Overall this case isn't perfect, but I think it is a good option for us chairside.  As an aside, I did this case in two appointments.  Milled the provisional bridge with 2M2 Vita CAD Temp.

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14 Apr 2019

Something that I've picked up through the years from Sam, Flem, Skramy and my wife, Kris, is that natural teeth have a lot of white in them.  When used well, I've found that it can make teeth really look a lot more natural and will give a monolithic restoration a lot more depth.  I use white to add decalcifications, mimick craze lines, enhance translucency and oftentimes, it is just what the case needs.  I will say this takes a little practice and it is easy to not have enough or too much.  For a few of the cases that I will show, I really think it adds a little extra and makes the restorations blend in better.  For many of you that see my posts, I often will use the Empress Stain and Glaze Kit on my cases because of it's ease of use.  (For IPS e.max, make sure you have the restoration crystallized first if you are going to use Empress Stain and Glaze).

1st Case:  VITABLOCS TriLuxe 1M2-A little sunset color stain gingivally but the rest is subtle white striations

Before:

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2nd Case: Empress Multi B1 #9-This is an off angle pic but really showcases using white enhance the restoration  embedded image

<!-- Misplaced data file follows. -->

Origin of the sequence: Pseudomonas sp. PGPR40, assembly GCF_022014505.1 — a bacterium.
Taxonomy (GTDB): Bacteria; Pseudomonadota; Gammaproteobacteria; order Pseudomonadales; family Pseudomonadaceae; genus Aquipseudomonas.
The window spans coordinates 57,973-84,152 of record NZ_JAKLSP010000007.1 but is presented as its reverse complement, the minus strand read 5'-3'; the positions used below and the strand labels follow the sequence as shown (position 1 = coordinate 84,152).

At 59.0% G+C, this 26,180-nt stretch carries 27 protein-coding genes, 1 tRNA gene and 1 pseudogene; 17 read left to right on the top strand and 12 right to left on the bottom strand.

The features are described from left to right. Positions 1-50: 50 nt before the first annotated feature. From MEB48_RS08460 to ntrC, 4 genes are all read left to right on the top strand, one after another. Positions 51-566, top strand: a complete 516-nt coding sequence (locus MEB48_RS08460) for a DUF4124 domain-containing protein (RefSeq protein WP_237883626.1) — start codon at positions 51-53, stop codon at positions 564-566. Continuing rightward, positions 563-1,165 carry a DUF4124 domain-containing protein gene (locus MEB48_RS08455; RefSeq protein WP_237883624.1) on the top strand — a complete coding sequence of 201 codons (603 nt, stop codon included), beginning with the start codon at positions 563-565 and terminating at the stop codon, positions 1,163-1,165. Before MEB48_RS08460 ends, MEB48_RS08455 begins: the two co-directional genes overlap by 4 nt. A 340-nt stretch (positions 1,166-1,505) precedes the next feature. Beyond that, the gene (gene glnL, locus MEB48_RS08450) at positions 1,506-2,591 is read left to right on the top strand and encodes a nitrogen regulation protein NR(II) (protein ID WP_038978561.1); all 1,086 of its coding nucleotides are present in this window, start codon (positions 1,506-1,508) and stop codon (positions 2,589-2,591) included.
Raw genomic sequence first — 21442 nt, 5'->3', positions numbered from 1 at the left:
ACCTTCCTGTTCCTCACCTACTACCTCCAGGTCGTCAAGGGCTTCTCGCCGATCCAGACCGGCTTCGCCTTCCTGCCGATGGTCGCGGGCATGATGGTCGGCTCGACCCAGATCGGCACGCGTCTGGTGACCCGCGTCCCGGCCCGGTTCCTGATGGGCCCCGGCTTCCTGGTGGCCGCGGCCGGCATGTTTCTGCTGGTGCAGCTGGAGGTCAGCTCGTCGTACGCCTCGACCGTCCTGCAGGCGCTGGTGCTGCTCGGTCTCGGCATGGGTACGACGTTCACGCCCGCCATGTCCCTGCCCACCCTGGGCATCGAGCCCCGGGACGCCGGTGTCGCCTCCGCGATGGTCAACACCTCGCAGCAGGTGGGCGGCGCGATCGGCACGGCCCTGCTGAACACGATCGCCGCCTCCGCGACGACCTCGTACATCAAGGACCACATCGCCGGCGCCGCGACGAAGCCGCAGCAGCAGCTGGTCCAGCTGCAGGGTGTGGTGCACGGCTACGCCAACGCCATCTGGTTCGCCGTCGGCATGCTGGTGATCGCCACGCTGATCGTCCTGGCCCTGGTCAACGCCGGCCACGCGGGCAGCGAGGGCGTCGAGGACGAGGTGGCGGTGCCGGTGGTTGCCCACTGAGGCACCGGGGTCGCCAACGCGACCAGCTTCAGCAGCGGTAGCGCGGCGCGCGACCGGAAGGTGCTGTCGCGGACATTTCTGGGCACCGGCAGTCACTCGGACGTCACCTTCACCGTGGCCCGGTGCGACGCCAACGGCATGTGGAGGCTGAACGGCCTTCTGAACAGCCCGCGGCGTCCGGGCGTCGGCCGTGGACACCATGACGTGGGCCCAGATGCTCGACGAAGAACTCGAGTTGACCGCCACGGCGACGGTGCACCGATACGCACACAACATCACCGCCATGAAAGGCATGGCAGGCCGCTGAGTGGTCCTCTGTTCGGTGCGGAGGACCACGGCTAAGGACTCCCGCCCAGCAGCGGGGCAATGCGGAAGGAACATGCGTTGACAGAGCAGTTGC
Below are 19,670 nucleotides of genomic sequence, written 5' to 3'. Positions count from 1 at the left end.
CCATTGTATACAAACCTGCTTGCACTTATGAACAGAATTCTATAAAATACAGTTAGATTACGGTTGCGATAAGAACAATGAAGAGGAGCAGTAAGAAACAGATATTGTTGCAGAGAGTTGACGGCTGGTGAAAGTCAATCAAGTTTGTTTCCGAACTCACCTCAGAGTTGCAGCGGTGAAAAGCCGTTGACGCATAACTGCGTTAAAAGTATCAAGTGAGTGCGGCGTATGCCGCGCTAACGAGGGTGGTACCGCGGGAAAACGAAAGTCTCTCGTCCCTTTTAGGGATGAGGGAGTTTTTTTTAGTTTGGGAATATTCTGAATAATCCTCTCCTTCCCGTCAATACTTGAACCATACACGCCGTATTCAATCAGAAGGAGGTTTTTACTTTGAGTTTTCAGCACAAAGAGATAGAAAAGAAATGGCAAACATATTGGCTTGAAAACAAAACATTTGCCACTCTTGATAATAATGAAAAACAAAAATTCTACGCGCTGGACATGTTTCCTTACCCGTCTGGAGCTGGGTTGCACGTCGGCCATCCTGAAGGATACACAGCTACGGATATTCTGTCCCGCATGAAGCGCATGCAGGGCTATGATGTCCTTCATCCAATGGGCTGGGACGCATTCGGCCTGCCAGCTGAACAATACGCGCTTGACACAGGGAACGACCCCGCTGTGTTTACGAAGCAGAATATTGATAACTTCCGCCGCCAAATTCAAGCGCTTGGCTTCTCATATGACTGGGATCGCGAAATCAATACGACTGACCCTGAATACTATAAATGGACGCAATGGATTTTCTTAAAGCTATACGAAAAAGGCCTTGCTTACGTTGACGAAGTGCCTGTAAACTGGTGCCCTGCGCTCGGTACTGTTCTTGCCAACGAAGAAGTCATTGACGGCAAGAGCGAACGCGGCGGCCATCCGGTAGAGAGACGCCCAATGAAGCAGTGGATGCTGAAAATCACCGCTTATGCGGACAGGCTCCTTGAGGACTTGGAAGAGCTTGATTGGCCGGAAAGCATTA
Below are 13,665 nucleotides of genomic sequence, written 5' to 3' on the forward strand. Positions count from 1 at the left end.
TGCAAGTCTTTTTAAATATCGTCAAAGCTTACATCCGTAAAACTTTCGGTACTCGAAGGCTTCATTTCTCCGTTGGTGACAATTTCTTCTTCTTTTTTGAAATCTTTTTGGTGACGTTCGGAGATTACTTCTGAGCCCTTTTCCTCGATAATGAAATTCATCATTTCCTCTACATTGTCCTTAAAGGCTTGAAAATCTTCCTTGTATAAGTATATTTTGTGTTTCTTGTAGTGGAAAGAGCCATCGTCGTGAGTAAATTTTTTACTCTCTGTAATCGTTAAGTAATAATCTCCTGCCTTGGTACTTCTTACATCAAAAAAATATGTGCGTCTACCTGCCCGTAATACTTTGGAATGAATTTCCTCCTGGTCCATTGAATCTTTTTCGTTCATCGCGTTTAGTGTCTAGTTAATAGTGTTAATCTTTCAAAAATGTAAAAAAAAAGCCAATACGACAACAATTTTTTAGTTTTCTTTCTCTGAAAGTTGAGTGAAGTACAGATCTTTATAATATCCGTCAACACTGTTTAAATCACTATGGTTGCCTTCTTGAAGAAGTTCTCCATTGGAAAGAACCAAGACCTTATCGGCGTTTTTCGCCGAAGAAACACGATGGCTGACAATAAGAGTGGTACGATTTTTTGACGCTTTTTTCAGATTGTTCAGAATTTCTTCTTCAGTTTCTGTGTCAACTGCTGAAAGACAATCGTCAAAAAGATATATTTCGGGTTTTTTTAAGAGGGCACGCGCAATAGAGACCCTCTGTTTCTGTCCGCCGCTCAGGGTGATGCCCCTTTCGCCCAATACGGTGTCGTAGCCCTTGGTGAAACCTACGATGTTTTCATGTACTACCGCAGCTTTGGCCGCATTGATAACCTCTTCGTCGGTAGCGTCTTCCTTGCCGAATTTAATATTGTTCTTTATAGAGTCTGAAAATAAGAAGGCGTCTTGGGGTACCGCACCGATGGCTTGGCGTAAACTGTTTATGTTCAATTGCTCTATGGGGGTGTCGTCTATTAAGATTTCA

3rd Case: The before is the classic monolithic crown without anything.  I used VITABLOCS Mark II 1M1 and just added glaze and some white to attempt to match the white spots

Before:

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After:

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I'm sure many feel like anteriors can be a labor of love, especially handling single centrals.  I never feel like I charge enough for some of these cases.  Here's a case I completed today.  This was a college student who was heading back to school on Sunday and his family wanted me to complete his case before he headed back.  He had some trauma to #9 about 7 years ago and had it repaired by his pediatric dentist.  He also plays the clarinet competitively as well and the asymmetry between #8 and 9 was causing him some frustrations with his mouthpiece.  Because of his scholarship for music, he had zero interest in orthodontics.

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So when I see cases like this, I'm trying to plan the case before I touch the tooth with a bur.  Mike, Sam and Flem really do a great job of getting you to develop a gameplan before you tackle these cases in Level 4.   Prep design, Facial reduction, core color, occlusion, block selection, characterization, etc...

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As you can see, the VITA Classic Shade of A1 is close in color to the adjacent tooth #8.  I choose IPS Empress CAD Multi for this case and even though Empress to me tends to be a little brighter, I chose a B1 Multi block for this case.  I know that with less facial reduction and the goal of trying to preserve enamel, I will get a value drop on these cases.  Your facial thickness of porcelain is critical to take into account on all of these cases.  If you ignore it, you can get burned quickly, ask me how I know.

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The preps look aggressive but the facial reduction is minimal 0.5-0.7mm.  I almost always break contacts and I try to have smooth, rounded margins to help allow the restorations to drop into place and have a great fit with CEREC.  This case was stained and glazed with Empress Stain and Glazes and fired on P4.  I missed the texture a little on this case and width could have been better as well.  Overall, I would call the case a success with a happy young man and family before he heads off to college.